campus handball competition will be
held in Waterman gymnasium.
Points will again be awarded for
participation in trials for Sigma Delta
Psi, national honorary athletic fra-
ternity. These trials will continue all
through the year.
The League
Leaders
Americanj
Batting-Simmons, Athletics,
.396.
Runs-Ruth, Yankees, 148.
Hits-Combs, Yankees, 220.
Doubles-Gehrig, Yankees, 52. I
Triples-Combs, Yankees, 20. j
Homers-Ruth, Yankees, 65;
Gehrig, Yankees, 45.)
Stolen bases-Sisler, Browns,
27

\4 With the rehearsal of fundamentals
and other preliminary preparationsi
completed, Coach Edwin J. Mather is-
sued headgears and shoulder pads to
his 117 freshmen gridders yesterday
and ordered immediate workouts of a
more strenuous nature. Blocking and,
tackling, followed by a brief scrim-
mage between picked elevens, consti-
tuted the major part of yesterday'st
drill on south Ferry field following
Coach Mather's announcement.
Though it is too early to determine
the status of any of the candidates,
there have been several men who have
George (Tex) Rckard been outstanding performers in the
Promoter extraor dinary who was workouts to date. These men, Mather
host to 150,000 fight fans in Soldiers' declared, are for the most part bigger
field at Chicago. Although the re- and more experienced than the re-
turns were below the expected $3,000,- niainder of the freshmen gridders.
000 mark, Rickard achieved his am- Fish, Elser, Hobarg, Decker, Cron-
bition to surpass all previous marks. (Continued on page 8.)
, %

Cobb Leaves Macks
On Friendly Terms
( Special to the Daily)
PHILADELPHIA, Pa., Sept. 22.-
"I have enjoyed my year with thb
Athletics, a-1I Cojiie Mack has asked
me to return next season,' declared
Ty Cobb yesterday before departing
for a hunting trip in Wyoming.
This statement by the "Georgia
peach' sets to rest rumors that Cobb,
is ready to quit baseball, although his
action in leaving the team before the
close of the season is almost unpre-
cedented in the major leagues.

Candidates for the varsity cross
country team will hold their first
trial run of the present season at
10:50 o'clock tomorrow morning, ac-
cording to an announcement made
yesterday by, Stephen J. Farrell, Wol-
venen cross country coach.
Tomorrow's event will in no sense
be considered a time trial, the pur-
pose of the run being merely for the
candidates to obtain the benefit of
jpracticing together and judging their
pace. The distance covered will be
two miles.
Although the cross country squad
numbered only 20 men at the first of
the week, it has gradually increased
to 30, but even this is considerably
below the number of men desired by
the veteran Michigan mentor.
TORONTO-Walter Hlagen may pur-,
chase the Rochester baseball team of
the Lnternational league.

First Game-
Cleveland ..000 002 010 000 0-3
Athletics ..100 000 002 000 1-4
Second Game-
Cleveland ........200 000 000-2
Athletics ........000 111 200-5

60
10 1
7 0
14 0

Two FYFE Shoes
The Brug-Fifer is a shoe of a thousand holes
But that is because it is a revival of the

brogue style.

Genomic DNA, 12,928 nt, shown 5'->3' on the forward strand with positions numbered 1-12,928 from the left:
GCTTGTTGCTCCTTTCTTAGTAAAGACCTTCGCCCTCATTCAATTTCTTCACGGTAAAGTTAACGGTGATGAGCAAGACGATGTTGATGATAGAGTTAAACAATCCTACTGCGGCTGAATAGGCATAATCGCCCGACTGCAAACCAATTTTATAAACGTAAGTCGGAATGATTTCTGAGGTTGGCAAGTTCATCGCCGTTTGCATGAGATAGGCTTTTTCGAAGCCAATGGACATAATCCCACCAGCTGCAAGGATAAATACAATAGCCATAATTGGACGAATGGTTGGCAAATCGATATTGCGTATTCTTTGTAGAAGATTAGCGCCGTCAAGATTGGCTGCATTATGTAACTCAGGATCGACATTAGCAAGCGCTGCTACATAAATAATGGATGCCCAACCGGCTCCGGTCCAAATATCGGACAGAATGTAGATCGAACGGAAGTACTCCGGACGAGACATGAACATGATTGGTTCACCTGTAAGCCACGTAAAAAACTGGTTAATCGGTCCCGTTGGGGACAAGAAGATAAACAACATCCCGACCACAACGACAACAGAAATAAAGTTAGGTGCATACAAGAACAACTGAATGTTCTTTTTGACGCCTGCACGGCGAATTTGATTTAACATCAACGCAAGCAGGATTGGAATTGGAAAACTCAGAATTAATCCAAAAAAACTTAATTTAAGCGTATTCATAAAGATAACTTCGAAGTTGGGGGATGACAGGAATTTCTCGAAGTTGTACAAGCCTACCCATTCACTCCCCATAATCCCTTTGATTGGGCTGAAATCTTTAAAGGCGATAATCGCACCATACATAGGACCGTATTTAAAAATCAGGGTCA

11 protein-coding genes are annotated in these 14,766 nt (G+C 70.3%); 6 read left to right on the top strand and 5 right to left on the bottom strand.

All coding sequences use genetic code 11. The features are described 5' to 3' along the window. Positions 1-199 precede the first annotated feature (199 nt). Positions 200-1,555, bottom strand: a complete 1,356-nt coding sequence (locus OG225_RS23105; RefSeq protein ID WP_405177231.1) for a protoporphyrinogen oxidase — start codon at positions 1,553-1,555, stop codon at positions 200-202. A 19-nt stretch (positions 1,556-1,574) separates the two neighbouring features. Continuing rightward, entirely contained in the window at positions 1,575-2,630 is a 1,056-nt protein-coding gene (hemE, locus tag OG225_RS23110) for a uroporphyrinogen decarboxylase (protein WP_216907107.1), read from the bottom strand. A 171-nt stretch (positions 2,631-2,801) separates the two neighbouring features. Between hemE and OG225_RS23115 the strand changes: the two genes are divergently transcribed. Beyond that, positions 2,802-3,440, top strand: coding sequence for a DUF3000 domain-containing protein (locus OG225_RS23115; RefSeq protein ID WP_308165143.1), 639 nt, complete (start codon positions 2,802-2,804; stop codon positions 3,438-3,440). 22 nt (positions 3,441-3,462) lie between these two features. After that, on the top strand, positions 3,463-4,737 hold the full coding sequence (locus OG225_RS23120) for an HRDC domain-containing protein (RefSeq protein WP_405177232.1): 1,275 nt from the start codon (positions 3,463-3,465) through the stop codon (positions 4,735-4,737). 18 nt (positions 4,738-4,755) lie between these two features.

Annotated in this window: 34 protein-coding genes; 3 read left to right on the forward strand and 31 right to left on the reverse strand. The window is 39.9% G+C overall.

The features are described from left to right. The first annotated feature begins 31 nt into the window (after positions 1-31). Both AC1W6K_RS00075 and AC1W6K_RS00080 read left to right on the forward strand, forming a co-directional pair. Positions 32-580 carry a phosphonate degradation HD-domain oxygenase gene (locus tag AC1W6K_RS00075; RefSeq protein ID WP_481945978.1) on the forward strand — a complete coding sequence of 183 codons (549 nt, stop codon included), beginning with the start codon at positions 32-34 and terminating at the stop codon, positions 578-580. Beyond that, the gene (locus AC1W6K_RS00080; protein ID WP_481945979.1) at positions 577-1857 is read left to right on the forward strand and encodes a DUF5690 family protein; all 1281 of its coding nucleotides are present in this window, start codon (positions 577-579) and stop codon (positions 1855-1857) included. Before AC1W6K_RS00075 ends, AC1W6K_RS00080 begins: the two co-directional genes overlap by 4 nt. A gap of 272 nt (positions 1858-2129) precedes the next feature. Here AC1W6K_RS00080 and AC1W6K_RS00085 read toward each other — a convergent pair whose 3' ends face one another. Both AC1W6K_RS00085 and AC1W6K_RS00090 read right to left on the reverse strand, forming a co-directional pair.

The holes however are only

Chicago ........010 000 0(
Boston..........000 100 00
St. Louis.......012 300 10
Washington .. ..001 621 00
Rome Runs
Hornsby, Giants (2); R
kees; Hodapp, Cleveland;
Washington.

00 0-1 7
00 1-2 7

0
1

00- 7 13 4
00-10 12 2
Ruth, Yan-
Johnson,

decorative and though a high priced shoe it
sells at $10.
The ZUG is a new shoe both in construction
and style. A Lotus shoe but you won't forget
it. Heavy enough for winter and for
Stadium use, $15.50

Can You Pick a Winner?

'giving the best exhibition of the
noon. McBride suddenly tried b
ing a second Friedmen, and with
rigan playing Oosterbaals par
worked several .neat passing.
Gembis in addition to his plu
was twice given an opportunity
place kicking. Both times he
back nearly to the 4oyard li
yards from the posts, and thoug
ing both times his kicks were c

after-

I

Ss

,.:*?
:rk;>,
.;
:#s i
. v:
w :'"
: . ;
;>
!}
« "
;.
, .
::
,

: ' :
:: <
,; r.
:,
.:
"
"
, .
.
' :,
" L

h H r 22Pitching-Hoyt, Yankees, won
h,~Har- 22, lost 6.______________________________________
t,,they Naationnal T h on
plays.383.
plays. j Batting - P. W aner, Pirliltlflit It111111 111N 11111111.llll1es,1lI
nging, Runs-L. Waner, Pirates, 128.Ie
to try Hits-P. Waner, Pirates, 225. 07 South University
stood IHomers - Williams, Phillies,
ne, 50 28.
h fail- 3 39
lose.
'llllll111111 lill lllll ll lllllillllll!1111111llllllllY 11111111111 1illlilll1111111l 11itllltllll!I1I11111lIi
- OVERCOAT
I Your Patronage Respectfully Invited HVD ELS
YS F-r InDEL
wTh
S-Id
The Wll-Kn n SrndardLane
t " c For Semi-formalw
rt r- The
TvNastenHCaseBTCHESTERFIELD
CLOTHERS Fly or button thro front.
_ r
-_mr
211 South Main Street=or
For Informal=
- =-
° r-
-- _- RAGLAN
.r _ TL' -
_The Store of Style and Quait -
To be successful these garments
-"Where You May LBup with Confidence"~ should be Inivdually Tailored._
It will be a pleasure to show you
W ~the new Imported and Domestic°
Fveacurings
Fauig$38.00 to $16.000
KUPPENHEIMER CLOTHES BELMONT CLOTHES g
STETSON HATS HICKOK BELTSoa "
I _- r -
- -- t - -- t - ~v.rsr- fr t+iv R ~ . !'T ~ Tr A AT T! n 7Q-

Back to Top

© 2022 Regents of the University of Michigan